Hackers hit Thai sites to protest restrictive internet law

BANGKOK (AP) — Hackers saying they are protesting the passage of a bill restricting internet freedom have been attacking Thai government computer servers, temporarily disabling public access and reportedly copying restricted documents.

A Facebook group called for people to deny access to government sites by repeatedly reloading them, a simple version of a distributed denial of service, or DDoS, attack. The tactic apparently forced the Defense Ministry website to be temporarily offline Monday. Other reported targets included the Ministry of Digital Economy and Society, the Prime Minister’s Office and the Office of the National Security Council.

`blackplans,’ a hacker identifying himself on Twitter as part of the informal activist network Anonymous, posted screenshots Friday of what he said were documents taken from government websites in protest.

The new law would allow Thailand authorities to intercept private communication and to censor websites without a court order.

“The bill is very broad and open to interpretation and we will have to see how the government will implement these laws,” said Arthit Suriyawongkul of the Thai Netizen Network, which promotes online freedom.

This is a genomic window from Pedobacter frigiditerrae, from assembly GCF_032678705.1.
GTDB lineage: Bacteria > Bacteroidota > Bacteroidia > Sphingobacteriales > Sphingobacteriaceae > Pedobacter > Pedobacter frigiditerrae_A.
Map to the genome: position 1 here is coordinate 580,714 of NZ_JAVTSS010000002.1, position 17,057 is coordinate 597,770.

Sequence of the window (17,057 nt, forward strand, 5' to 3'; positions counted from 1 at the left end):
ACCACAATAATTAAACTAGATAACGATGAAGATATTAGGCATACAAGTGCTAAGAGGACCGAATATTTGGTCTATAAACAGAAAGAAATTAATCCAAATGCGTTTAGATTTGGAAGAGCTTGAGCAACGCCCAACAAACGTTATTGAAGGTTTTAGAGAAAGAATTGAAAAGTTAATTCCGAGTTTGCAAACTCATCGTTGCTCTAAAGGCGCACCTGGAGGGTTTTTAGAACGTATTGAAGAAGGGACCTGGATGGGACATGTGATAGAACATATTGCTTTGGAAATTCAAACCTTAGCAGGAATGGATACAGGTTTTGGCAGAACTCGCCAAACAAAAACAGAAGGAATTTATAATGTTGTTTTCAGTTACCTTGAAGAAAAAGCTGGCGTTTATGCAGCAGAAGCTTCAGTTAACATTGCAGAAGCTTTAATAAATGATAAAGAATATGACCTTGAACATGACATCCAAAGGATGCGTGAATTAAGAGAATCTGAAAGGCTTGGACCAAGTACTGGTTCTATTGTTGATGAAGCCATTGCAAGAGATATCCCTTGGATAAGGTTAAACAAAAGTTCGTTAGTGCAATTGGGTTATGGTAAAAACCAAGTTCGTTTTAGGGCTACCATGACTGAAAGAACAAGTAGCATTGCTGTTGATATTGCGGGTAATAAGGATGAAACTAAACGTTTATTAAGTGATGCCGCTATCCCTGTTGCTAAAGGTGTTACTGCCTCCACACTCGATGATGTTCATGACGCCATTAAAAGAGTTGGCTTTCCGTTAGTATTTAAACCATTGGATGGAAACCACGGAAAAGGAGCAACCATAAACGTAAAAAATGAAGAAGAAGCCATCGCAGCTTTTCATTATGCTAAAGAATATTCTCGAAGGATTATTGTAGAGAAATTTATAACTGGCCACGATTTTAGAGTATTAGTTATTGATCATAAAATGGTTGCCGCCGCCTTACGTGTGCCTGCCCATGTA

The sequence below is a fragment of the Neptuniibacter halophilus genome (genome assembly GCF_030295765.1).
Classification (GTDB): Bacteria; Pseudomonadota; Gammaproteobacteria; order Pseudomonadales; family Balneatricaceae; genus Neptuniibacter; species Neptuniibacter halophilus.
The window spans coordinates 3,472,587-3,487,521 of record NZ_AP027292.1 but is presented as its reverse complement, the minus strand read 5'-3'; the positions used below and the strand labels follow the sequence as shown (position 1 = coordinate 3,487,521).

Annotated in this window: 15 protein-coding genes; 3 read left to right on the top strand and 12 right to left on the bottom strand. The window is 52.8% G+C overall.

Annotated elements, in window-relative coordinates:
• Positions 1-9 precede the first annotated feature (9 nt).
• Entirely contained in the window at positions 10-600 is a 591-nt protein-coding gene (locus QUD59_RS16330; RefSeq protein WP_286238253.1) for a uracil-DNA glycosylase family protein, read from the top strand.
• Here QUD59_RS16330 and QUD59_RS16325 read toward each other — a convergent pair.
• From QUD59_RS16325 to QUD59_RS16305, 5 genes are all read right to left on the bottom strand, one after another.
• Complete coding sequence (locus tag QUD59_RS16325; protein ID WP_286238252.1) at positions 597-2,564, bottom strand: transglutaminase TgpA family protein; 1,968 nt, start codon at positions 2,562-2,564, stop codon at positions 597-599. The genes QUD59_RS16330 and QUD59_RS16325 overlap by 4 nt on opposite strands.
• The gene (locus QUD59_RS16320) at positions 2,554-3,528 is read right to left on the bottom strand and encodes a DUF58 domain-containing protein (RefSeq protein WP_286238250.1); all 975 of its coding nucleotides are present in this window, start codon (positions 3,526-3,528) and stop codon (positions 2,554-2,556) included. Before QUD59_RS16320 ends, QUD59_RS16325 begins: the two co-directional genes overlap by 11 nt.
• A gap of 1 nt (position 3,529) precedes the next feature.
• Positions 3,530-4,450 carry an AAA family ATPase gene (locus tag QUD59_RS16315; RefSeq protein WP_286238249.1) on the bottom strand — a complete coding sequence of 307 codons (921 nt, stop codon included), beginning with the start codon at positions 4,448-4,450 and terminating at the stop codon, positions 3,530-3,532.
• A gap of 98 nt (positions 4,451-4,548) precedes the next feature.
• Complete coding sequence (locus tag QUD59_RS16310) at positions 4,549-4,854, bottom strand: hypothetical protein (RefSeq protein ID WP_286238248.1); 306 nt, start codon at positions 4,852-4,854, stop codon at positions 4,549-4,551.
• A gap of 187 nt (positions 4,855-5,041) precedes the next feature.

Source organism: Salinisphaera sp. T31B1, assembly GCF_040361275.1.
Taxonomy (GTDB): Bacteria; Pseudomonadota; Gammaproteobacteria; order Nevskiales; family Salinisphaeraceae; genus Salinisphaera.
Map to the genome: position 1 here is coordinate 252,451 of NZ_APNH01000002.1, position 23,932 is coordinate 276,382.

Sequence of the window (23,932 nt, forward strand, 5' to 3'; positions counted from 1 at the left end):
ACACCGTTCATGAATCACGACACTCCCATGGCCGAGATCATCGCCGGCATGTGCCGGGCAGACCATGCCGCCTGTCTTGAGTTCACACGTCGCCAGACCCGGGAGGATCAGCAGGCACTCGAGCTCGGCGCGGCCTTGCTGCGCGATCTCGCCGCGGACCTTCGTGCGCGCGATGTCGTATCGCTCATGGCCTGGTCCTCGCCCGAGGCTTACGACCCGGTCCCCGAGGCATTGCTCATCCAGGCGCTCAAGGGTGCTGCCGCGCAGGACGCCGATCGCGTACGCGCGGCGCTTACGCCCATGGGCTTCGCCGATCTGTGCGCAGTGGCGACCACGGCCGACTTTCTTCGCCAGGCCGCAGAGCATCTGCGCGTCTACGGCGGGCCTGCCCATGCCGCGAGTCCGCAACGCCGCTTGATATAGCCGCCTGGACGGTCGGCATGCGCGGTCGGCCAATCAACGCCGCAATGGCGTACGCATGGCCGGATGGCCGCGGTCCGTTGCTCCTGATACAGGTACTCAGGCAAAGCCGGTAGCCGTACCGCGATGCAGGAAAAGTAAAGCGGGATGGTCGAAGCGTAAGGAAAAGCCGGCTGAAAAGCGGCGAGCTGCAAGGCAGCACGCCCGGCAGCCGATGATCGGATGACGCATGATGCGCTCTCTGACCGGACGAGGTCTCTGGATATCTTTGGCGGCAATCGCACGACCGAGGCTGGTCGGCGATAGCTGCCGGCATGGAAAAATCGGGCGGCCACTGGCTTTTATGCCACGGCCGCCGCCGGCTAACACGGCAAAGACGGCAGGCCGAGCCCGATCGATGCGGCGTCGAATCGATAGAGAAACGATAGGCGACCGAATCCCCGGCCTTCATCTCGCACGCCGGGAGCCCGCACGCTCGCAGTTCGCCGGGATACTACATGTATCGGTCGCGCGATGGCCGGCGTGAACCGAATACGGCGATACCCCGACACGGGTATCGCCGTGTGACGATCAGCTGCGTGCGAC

A small public street protest occurred in Bangkok on Sunday.

The bill was approved by the military-appointed legislature in a unanimous vote last Friday despite significant opposition. Critics say the new legislation could be used to silence critics of the military regime, which overthrew a civilian government in 2014.

“This is cyber warfare, which means damages and losses are inevitable,” said the Facebook group that urged Monday’s attacks, Citizens Against Single Gateway.

“This (internet bill) vote was like a coup against the online world and these are the counter measures against that coup.”

Activists are also concerned about plans for a single gateway through which all international internet traffic would pass. The government claims such a system is necessary for national security, but opposition from many sectors has made the government evasive about whether it plans to implement a single gateway.

“We are concerned by amendments to Thai legislation that could threaten online freedoms, and call on the Government to ensure the country’s cyber laws comply to international human rights standards,” said the U.N. Office of Human Rights in a statement Monday.

Thailand’s defense ministry said the DDoS attacks accomplished little.

“They couldn’t do anything because we have defense systems in place that are ready for such situations,” said Kongcheep Tantrawanich, a Defense Ministry spokesman. He warned against further attacks, saying that “destroying financial systems, banks, transportation systems, and airports, can cause damage toward the population of an entire country.”

The government asked members of the public to submit photos and other information about the hackers, whom they called “thugs” who were “overstepping boundaries” and “creating chaos.”

But the group posted that they can “manage under any circumstances” and told followers to keep up the attacks.

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